Open access enables research to ‘move forward, faster’: new dedicated platform for researchers in Red Blood Cell Physiology

New Section Red Blood Cells Physiology

Image: Shutterstock

It is the fundamental work of red blood cell researchers to delve into the science behind some of the most serious and common diseases we encounter today, including cancer, malaria and blood disorders such as anemia, a condition over 1.5 billion people suffer from.

In 2017 two experts in red blood cell research, Professor Lars Kaestner of Saarland University and Professor Anna Bogdanova of the University of Zurich organized a Research Topic in Frontiers in Physiology, ‘The red cell life-cycle from erythropoiesis to clearance’. Following its overwhelmingly positive reception from the community it is our pleasure to announce that, with Lars and Anna as Specialty Chief Editors, Frontiers in Physiology has developed a new specialty section, ‘Red Blood Cell Physiology’, wholly dedicated to publishing red blood cell research.

Lars: Many people may have the impression that we have a complete and comprehensive knowledge of red blood cells…in contrast there are hundreds of unsolved clinical and basic science questions. This starts with the management of the most severe epidemic plagues like malaria and ends with rare diseases like neuroacantocytosis, just to name two examples. 

Scientists publishing in the field and those seeking to easily access this research have faced significant barriers. The field is broad, made up of various pockets of wide-ranging expertise, from hematology and transfusion medicine to comparative physiology, membrane biophysics and experimental and theoretical physics. Until now, there has been no journal that specifically accommodates this research community, causing important findings to be scattered and difficult to locate.

Anna: Most journals focusing on hematology are largely clinical and dedicated to the problems of blood cancer. If there is a red cell section present, it is usually an “orphan” and is poorly represented. At present not a single journal is representing red cell research in all its heterogeneity… we want to collect all the various aspects of red cell research into one easily accessible information source. This will also foster interaction between experts, become a “helpdesk” for those in need of assistance and information in this area from patients to early stage researchers and clinicians.

All articles published in Red Blood Cell Physiology will be open access, freely accessible by the community around the world, a prospect Lars and Anna are both excited and enthusiastic about.

Lars: Although in scientific policy the journals impact factor is the measure of all things, in practice the availability and accessibility of published data is equally important for the authors and the readers… it is important to provide a common publication medium and a knowledge exchange platform for the entire community.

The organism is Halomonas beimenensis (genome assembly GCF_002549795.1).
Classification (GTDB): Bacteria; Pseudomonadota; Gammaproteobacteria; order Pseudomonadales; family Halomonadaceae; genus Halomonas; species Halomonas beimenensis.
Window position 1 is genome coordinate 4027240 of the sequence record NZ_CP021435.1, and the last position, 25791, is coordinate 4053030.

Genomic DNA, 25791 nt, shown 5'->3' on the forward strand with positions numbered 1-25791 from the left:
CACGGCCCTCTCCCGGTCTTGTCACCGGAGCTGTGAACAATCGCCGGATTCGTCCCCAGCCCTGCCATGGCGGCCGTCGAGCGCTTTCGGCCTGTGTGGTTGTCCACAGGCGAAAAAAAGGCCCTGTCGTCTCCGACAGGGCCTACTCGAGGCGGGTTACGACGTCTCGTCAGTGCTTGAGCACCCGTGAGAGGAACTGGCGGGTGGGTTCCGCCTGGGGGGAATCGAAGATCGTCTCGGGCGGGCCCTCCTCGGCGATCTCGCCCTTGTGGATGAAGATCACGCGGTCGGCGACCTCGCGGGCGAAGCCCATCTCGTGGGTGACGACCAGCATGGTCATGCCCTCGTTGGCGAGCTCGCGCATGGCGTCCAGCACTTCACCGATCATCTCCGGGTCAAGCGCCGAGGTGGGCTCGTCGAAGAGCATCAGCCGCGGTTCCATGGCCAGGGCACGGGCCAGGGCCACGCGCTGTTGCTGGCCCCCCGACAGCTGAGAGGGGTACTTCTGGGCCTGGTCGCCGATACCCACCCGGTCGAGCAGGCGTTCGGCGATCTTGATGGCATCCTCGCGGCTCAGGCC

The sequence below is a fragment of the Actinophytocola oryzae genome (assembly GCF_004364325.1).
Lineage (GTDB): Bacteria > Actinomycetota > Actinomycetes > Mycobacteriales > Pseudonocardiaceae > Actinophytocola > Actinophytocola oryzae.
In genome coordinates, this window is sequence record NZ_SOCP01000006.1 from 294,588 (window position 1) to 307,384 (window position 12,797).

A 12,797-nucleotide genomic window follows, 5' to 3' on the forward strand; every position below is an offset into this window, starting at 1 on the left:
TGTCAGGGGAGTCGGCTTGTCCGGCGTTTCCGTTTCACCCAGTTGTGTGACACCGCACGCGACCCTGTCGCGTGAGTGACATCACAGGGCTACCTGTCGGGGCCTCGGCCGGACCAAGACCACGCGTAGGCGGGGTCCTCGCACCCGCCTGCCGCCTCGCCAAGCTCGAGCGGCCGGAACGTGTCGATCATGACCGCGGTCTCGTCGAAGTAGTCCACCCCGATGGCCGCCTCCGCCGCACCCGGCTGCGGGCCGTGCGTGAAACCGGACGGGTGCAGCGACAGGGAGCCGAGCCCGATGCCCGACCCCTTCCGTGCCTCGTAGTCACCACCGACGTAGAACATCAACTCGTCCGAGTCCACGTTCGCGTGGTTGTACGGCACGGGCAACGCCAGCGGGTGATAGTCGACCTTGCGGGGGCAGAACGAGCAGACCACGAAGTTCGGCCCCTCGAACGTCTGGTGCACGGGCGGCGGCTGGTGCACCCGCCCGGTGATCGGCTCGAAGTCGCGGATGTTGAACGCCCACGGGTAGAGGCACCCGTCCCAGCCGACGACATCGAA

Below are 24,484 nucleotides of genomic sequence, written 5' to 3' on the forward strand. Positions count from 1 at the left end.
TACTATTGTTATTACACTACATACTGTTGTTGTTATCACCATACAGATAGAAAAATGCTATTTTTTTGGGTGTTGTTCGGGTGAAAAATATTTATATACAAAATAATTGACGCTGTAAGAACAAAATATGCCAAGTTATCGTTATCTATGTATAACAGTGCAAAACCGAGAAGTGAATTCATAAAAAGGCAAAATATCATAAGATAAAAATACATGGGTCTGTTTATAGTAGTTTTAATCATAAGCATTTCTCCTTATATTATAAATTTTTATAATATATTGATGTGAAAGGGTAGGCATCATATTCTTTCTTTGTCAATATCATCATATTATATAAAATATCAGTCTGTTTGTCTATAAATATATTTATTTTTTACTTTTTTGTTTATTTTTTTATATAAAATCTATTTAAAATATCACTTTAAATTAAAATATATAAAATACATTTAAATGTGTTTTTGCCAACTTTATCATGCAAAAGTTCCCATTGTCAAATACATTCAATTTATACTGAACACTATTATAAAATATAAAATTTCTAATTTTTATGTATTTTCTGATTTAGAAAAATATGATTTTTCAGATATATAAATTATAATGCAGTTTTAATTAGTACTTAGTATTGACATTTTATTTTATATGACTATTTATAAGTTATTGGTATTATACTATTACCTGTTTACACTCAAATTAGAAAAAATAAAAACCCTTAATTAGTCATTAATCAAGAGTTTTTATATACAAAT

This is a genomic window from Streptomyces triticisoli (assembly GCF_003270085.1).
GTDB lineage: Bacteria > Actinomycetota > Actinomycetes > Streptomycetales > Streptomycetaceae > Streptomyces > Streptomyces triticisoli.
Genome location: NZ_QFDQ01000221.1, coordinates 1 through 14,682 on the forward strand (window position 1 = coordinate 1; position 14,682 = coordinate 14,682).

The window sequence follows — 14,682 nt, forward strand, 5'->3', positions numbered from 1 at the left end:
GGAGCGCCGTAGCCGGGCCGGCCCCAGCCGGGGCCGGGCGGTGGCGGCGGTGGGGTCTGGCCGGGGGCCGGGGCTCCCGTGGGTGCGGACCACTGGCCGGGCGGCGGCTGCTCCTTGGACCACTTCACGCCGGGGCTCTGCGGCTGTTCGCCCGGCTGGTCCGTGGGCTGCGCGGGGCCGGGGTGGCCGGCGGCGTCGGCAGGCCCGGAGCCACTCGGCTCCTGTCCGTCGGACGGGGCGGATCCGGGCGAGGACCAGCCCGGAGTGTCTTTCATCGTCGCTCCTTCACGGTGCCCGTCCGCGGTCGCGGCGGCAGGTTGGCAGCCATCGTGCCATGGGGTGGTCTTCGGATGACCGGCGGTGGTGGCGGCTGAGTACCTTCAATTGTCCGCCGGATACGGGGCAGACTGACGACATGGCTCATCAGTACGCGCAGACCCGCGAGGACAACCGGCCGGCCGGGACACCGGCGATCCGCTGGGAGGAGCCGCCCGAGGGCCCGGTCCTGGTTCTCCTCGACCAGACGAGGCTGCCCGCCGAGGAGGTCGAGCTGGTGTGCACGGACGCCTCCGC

Anna: I first enrolled into a PhD program in St. Petersburg during the early 90’s and know very well how helpless and frustrated a young researcher may be having no access to scientific literature, or spending hours to access crucial information. Open access publishing is of key importance, using funding in a more effective way to move research forward faster.

As both Anna and Lars stand at the forefront of leading this new section, we asked what they aim to achieve as Specialty Chief Editors.

Anna: I hope this section will bring together all those working with red blood cells. Together we shall be more efficient and it will be a pleasure to share new and exciting findings with each other.

Lars: We have to admit that red blood cell research had a hard time at the turn of the century but it is growing again ever since. As a Specialty Chief Editor I want to engage the wider science community, empower researchers to contribute, and ultimately raise the profile of red blood cell research.

Frontiers in Physiology would like to extend a warm welcome to Professor Kaestner and Professor Bogdanova as new Specialty Chief Editors within the journal. We are further pleased to welcome our international board of Associate Editors:

Prof. Ingolf Bernhardt, Saarland University, Germany

Dr. Paola Bianchi, IRCCS, Italy

Dr. Robin van Bruggen, Sanquin Amsterdam, Netherlands

Dr. Lesley Bruce, Bristol Institute for Tranfusion Services, United Kingdom

Prof. Philippe Connes, University Claude Bernard Lyon, France

Assist. Prof. Angelo D’Alessandro, University of Colorado, USA

Assoc. Prof. Stefane Egée, CNRS, France

Dr. Wassim El Nemer, CNRS Paris, France

Dr. Dmitry Fedosov, Research Center Jülich, Germany

Prof. Eitan Fibach, Hebrew University of Jerusalem, Israel

Prof. Lucia de Franceschi, University of Verona, Italy

Dr. Hélène Guizouarn, Institute of Biology Valrose, France

Dr. Yao Huang, Jinan University, China

Dr. Caroline le van Kim, CNRS Paris, France

Assoc. Prof. Marike von Lindern, Sanquin Amsterdam, Netherlands

Prof. Heimo Mairbäurl, University of Heidlberg, Germany

Prof. Luanne Peters, The Jackson Laboratory, USA

Dr. Alan Schechter, National Institute of Diabetes and Digestive and Kidney Diseases, USA

Dr. Sergey Shevkoplyas, University of Houston, USA

Prof. Christian Wagner, Saarland University, Germany

Assoc. Prof. Richard van Wijk, University Medical Center Utrecht, Netherlands

Red Blood Cell Physiology is now ready to welcome high-quality submissions and Research Topic proposals.

 

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